Mum-of-two Anita Clarke from Tipperary is passionate about encouraging other women to avail of their Breast Check appointment: 'I turned 52 in 2019. When I originally called Breast Check after I turned 50, I learnt that they had left the area. So when my appointment came around again, I made sure to attend.'
'I had no symptoms. The check was just something else on my to-do list, along with my trip to Specsavers and the dentist.'
Following her appointment however, Anita was called to an appointment in Galway and told something had shown up in her scans. After further tests, Anita was diagnosed with stage two her2 positive, invasive lobular breast cancer.
'When I initially heard the news, I tried to remain calm. I asked them if the cancer was treatable, and if I had a good chance of survival. They told me it was treatable, and that I should survive it. At that point I decided to put my trust in them and the treatment plan.'
'After that I started thinking about work. Not long before, I had started working as a substitute primary school teacher. This was my lifetime ambition and I was finally doing it. I was worried my diagnosis might affect my hiring potential,' Anita recalls.
'I asked them if the cancer was treatable, and if I had a good chance of survival.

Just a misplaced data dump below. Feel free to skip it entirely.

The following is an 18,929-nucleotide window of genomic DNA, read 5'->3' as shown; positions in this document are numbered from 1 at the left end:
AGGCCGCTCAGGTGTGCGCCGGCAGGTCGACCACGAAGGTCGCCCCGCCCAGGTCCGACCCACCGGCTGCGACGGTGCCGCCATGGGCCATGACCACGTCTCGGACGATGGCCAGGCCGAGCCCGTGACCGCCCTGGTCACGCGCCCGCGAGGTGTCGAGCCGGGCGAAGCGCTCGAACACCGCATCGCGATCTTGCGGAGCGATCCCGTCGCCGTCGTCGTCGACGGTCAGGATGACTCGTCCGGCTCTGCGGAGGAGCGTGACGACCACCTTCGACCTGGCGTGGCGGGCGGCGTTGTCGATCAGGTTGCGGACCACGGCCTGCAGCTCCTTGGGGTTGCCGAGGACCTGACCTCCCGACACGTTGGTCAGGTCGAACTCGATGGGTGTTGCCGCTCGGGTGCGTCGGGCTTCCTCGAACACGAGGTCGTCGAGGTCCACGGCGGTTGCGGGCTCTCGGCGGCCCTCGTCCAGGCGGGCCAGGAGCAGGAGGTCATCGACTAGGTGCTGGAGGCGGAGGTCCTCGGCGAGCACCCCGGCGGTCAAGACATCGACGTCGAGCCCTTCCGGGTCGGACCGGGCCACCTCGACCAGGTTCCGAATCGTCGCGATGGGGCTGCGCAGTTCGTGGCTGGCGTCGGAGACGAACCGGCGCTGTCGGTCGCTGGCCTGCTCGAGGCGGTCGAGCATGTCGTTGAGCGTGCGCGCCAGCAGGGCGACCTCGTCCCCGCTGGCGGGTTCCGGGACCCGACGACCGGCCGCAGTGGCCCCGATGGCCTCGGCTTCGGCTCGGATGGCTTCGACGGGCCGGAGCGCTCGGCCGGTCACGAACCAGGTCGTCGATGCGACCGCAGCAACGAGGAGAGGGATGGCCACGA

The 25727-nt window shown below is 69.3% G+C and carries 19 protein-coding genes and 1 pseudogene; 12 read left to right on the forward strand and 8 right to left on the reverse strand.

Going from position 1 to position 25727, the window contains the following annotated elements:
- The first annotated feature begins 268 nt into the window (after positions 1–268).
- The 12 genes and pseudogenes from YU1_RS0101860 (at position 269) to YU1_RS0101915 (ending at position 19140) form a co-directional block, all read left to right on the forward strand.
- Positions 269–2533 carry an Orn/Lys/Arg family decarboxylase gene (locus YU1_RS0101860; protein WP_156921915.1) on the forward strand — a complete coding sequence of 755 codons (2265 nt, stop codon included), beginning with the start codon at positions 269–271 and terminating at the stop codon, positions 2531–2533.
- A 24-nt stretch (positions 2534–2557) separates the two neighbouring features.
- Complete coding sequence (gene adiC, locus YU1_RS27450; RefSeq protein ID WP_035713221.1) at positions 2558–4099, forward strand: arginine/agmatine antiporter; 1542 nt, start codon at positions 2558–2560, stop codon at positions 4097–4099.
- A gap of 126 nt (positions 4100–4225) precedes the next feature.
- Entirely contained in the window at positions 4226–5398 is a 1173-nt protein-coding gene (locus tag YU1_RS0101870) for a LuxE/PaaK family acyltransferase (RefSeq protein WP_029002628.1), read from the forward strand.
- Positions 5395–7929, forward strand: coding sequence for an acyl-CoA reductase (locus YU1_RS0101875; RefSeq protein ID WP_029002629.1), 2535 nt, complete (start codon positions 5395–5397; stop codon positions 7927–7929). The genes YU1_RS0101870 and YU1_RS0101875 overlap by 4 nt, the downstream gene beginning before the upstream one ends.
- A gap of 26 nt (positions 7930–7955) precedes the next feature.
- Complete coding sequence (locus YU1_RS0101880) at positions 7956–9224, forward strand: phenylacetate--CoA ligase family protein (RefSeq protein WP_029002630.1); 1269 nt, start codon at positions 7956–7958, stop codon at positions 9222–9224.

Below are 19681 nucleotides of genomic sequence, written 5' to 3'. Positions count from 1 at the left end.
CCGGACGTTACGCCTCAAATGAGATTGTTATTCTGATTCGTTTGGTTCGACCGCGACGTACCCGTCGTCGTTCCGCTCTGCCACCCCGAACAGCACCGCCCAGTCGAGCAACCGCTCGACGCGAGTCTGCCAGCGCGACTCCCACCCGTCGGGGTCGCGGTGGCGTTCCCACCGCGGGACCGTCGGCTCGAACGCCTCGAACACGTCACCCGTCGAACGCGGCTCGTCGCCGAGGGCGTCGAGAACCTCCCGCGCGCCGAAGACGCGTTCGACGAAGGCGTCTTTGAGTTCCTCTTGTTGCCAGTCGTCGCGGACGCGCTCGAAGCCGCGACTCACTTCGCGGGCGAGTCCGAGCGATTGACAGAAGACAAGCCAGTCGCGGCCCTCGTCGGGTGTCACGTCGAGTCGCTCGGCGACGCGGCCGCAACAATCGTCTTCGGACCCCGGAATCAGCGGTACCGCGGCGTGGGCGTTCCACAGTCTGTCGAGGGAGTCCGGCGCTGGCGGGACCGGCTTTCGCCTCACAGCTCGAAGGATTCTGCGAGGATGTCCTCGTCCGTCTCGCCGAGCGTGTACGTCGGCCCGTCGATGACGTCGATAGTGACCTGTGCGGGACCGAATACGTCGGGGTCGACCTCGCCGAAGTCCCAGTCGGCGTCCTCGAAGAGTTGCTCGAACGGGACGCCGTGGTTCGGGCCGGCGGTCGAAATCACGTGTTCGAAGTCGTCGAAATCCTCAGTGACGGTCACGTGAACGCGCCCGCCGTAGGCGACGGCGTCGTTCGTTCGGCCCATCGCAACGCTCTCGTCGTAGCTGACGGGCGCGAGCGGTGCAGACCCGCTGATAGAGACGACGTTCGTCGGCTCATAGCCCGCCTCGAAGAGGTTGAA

They told me it was, and that I should survive it. At that point I decided to put my trust in them and the treatment plan.'
Anita was booking in for surgery, a wide local excision. This was followed by a second operation, as the surgeon did not get clear margins during the first surgery.
'At first they weren’t sure would I need chemotherapy and radiation, but I got advice that because it was my first cancer diagnosis, I should throw everything at it and do all the treatment,' she says.
Anita was then booked in for six rounds of chemotherapy, followed by radiation and Herceptin injections. Unfortunately, Anita experienced an extreme reaction to the treatment: 'Chemo was brutal for me. At one point my doctor wanted me to stop treatment. I couldn’t get out of bed or stay up on my feet, I had pain up and down my legs. I would say I am pretty stubborn when it comes to not letting things get the best of me, but I had never experienced anything like this.'
Anita tells others going through something similar to reach out to the supports available: 'During my treatment, I was also going through a separation with my husband. It was a really difficult time, in some ways my cancer took a back seat.'
'I was not able to work, so I was on an illness benefit, which was about €164 a week. When I was having chemotherapy I used the Irish Cancer Society Volunteer Driver Service -- that was such a godsend. I don’t know how I would have managed without it. The drivers were brilliant, just the best thing ever. I also availed of the free counselling over the phone, it was good to be able to have someone to speak with through it all.'
Daffodil Day 2023
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